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Felixstowe strike could disrupt retail supply chain until Christmas


Maersk Felixstowe port
Strike at Felixstowe port threatens supply chain until Christmas
// Walk-out at Britain’s Felixstowe port could hit availability and prices at supermarkets
// Experts are warning could go way beyond eight day action and last until Christmas

Supermarkets are braced for yet more supply chain chaos following the start of an eight-day strike at the Port of Felixstowe.

The port is Britain’s biggest gateway to global trade and the strike could cause wide-ranging supply disruption and hit imports and exports right through to Christmas according to some experts.

There are growing concerns that consumers could face fresh shortages of some goods and even higher prices, on top of the soaring inflation that is already hitting hard-pressed consumers.

The walkout by 1,900 dockworkers at the Suffolk port could have the biggest single impact amid the wave of strikes following more than 200,000 rail and London Underground workers, bus drivers, Royal Mail delivery staff, Post Office and BT workers, as well as refuse collectors have or are staging industrial action.

The repercussions of the strike at the port is estimated to cost up to £700 million in lost trade and Maersk, the world’s largest shipping line, has started cancelling calls into the port and is diverting traffic to European ports including Antwerp, Le Havre and London Gateway on the Thames.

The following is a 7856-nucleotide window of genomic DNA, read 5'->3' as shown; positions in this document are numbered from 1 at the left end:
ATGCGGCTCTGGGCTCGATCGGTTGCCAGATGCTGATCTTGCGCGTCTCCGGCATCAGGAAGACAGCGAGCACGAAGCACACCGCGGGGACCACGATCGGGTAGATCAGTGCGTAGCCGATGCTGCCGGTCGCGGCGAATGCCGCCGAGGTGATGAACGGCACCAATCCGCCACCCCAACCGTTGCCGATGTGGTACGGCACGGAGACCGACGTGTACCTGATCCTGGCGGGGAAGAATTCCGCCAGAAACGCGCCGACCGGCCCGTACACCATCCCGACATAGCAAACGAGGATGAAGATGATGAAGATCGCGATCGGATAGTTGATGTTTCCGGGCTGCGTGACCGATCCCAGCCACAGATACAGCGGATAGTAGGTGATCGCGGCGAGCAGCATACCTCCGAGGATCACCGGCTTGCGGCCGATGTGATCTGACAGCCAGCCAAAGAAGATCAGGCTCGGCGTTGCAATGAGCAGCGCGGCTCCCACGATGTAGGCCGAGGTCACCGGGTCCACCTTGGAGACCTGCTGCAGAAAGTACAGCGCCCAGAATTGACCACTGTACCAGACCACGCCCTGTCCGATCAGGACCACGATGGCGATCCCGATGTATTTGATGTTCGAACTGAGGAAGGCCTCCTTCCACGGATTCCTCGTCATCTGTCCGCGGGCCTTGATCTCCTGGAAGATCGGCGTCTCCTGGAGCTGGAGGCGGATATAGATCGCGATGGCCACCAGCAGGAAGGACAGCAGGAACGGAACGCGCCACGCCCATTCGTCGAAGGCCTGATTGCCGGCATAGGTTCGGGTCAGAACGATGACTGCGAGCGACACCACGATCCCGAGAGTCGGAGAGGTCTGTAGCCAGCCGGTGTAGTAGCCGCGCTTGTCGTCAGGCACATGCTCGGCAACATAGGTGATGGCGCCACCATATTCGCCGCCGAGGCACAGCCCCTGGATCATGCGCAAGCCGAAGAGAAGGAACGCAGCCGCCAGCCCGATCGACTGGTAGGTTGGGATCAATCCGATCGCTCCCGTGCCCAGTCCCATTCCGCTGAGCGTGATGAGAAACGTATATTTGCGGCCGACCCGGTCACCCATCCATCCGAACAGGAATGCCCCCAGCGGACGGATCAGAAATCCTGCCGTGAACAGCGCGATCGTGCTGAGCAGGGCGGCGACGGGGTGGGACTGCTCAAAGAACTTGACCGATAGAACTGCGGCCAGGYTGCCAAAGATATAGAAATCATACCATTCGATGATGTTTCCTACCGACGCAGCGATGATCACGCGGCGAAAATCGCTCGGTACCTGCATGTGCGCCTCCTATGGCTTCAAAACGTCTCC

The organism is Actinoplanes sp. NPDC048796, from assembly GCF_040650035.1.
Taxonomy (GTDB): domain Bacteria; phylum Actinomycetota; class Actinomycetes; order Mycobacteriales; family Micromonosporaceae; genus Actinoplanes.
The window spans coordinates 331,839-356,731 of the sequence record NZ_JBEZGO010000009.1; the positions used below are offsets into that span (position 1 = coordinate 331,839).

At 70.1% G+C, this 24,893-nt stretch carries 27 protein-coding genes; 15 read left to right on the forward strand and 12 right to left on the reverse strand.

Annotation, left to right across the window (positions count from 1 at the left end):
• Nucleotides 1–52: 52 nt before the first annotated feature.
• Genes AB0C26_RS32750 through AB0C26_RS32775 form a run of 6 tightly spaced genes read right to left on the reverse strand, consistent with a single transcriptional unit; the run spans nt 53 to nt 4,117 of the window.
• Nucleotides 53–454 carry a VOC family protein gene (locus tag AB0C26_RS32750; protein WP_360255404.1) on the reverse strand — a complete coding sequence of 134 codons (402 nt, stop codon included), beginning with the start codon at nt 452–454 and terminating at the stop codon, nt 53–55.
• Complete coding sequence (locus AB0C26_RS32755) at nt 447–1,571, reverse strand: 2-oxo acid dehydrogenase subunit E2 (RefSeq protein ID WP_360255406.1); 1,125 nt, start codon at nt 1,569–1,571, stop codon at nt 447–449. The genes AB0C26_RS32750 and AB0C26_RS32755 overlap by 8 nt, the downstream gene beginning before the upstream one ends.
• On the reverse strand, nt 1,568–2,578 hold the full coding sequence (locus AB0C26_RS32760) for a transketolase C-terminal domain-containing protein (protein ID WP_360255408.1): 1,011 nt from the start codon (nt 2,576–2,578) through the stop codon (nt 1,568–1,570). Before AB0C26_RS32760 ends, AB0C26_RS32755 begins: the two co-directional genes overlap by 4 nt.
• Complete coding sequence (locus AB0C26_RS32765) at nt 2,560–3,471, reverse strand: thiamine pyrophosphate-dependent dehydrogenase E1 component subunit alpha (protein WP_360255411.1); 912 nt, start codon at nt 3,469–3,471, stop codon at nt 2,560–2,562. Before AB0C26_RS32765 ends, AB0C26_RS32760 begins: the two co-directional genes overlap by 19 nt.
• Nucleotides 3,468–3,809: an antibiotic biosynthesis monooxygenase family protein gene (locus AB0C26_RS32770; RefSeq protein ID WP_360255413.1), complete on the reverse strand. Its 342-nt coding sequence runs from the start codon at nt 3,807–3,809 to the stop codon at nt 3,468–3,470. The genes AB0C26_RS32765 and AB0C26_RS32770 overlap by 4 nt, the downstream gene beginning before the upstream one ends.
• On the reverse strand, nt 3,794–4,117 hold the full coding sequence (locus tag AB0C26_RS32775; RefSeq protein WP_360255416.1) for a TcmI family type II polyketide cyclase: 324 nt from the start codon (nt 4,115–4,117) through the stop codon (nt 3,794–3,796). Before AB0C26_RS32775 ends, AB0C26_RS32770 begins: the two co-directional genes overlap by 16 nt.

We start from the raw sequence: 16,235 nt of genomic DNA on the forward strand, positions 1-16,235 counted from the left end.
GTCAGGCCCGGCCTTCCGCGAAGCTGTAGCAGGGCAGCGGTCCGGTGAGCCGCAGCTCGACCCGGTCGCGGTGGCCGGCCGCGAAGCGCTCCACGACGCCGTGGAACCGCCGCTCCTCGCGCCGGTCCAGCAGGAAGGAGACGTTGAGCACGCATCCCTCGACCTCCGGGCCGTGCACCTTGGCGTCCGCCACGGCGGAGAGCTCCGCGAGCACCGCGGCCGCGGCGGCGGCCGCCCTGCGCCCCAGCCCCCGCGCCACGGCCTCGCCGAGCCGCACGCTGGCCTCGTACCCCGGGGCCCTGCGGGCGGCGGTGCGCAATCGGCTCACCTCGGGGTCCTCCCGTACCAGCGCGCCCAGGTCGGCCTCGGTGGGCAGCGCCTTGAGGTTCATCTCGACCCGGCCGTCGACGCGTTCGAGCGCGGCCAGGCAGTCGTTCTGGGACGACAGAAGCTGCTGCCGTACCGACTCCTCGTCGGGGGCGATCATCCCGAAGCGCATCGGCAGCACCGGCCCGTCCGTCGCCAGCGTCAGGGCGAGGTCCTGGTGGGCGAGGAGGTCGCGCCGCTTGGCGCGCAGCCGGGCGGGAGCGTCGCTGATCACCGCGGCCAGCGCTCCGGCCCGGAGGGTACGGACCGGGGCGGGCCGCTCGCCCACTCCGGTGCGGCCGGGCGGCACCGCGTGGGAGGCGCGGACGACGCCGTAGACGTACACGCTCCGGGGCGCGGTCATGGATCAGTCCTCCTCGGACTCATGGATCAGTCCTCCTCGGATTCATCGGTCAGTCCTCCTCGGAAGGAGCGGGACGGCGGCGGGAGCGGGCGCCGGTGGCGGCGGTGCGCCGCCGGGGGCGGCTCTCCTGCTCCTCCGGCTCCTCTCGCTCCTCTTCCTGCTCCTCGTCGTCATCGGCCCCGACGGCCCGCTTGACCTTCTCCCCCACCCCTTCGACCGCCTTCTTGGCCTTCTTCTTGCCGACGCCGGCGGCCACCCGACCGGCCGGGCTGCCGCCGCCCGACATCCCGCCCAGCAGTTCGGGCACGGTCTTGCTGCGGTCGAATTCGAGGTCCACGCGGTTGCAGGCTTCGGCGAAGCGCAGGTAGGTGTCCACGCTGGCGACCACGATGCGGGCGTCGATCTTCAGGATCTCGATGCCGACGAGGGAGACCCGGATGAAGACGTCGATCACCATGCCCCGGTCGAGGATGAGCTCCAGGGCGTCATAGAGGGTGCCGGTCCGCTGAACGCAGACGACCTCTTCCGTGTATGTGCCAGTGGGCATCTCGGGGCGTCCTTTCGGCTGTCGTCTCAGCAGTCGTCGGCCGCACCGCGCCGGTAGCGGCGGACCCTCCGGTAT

READ MORE: ‘Worldwide shipping problems will continue for years’, warns Asda and Sainsbury’s supply chain provider

“We expect the strike action to have a significant impact to the vessel line-up and are working along with vessel partners to mitigate risk and disruption as much as possible,” Maersk said.

An analysis of Felixstowe’s August traffic by trade consultancy Russell found that clothing and electronics components are likely to be among the goods hit most severely. 

Russell managing director, Suki Basi, said: “The large exposure of British companies from the disruption is a real-time example of ‘connected trading risk exposure’. The disruption creates ripple effects across the economy, from supply chain disruption for organisations to potential higher prices for consumers.

“Ports across the globe are facing congestion, due to a backlog caused by the pandemic. These strikes could increase the backlog.”

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